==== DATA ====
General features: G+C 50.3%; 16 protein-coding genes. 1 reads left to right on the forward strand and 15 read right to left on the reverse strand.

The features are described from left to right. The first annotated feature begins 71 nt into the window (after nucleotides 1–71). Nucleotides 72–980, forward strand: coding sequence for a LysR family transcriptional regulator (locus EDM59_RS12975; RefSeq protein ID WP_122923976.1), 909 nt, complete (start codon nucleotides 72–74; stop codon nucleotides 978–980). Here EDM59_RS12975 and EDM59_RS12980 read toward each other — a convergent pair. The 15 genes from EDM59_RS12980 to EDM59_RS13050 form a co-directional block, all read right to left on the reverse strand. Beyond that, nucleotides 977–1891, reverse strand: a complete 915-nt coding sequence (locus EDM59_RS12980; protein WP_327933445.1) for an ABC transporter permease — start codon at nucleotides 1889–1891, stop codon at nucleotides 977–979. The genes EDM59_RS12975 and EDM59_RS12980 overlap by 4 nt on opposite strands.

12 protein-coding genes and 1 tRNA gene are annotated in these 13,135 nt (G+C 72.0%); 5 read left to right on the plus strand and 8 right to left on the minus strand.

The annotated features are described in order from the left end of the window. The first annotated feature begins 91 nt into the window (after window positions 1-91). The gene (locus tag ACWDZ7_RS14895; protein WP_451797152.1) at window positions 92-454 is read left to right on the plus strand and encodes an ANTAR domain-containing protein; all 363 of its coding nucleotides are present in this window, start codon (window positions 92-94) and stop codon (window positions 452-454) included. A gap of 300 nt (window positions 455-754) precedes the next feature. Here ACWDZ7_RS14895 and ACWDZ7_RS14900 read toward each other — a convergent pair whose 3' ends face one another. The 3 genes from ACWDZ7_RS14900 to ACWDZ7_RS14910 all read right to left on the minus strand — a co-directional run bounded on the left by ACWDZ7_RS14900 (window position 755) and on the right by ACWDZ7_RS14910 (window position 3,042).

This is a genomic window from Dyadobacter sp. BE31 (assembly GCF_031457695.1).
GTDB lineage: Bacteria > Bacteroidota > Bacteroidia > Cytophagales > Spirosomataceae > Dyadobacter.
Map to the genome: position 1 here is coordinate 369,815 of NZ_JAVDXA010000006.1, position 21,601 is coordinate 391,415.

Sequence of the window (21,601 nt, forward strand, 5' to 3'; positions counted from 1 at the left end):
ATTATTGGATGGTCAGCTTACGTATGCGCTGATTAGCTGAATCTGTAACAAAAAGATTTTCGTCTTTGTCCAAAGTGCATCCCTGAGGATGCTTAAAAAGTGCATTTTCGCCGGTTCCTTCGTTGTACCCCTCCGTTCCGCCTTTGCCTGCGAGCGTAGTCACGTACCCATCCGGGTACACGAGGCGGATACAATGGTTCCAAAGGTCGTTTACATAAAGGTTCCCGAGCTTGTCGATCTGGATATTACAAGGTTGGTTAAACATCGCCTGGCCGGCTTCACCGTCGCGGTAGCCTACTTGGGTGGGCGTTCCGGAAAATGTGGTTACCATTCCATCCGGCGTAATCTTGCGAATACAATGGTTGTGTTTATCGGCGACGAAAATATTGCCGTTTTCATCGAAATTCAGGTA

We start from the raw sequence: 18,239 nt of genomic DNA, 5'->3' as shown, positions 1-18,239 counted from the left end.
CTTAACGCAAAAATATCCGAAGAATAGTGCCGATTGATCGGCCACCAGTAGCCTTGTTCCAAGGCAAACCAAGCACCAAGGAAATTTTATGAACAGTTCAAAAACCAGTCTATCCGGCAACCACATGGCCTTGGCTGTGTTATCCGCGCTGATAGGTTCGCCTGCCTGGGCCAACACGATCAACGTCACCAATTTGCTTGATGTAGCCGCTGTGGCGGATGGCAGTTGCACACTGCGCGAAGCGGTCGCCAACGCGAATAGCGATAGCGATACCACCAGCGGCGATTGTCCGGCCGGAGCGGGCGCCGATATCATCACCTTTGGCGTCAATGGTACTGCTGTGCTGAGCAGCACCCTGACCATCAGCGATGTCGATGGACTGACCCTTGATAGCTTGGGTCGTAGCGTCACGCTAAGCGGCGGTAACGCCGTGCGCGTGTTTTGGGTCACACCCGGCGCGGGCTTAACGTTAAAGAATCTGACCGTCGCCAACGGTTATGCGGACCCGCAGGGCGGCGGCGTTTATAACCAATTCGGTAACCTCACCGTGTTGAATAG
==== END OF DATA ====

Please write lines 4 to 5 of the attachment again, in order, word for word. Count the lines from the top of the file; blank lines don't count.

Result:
The annotated features are described in order from the left end of the window. The first annotated feature begins 91 nt into the window (after window positions 1-91). The gene (locus tag ACWDZ7_RS14895; protein WP_451797152.1) at window positions 92-454 is read left to right on the plus strand and encodes an ANTAR domain-containing protein; all 363 of its coding nucleotides are present in this window, start codon (window positions 92-94) and stop codon (window positions 452-454) included. A gap of 300 nt (window positions 455-754) precedes the next feature. Here ACWDZ7_RS14895 and ACWDZ7_RS14900 read toward each other — a convergent pair whose 3' ends face one another. The 3 genes from ACWDZ7_RS14900 to ACWDZ7_RS14910 all read right to left on the minus strand — a co-directional run bounded on the left by ACWDZ7_RS14900 (window position 755) and on the right by ACWDZ7_RS14910 (window position 3,042).

This is a genomic window from Dyadobacter sp. BE31 (assembly GCF_031457695.1).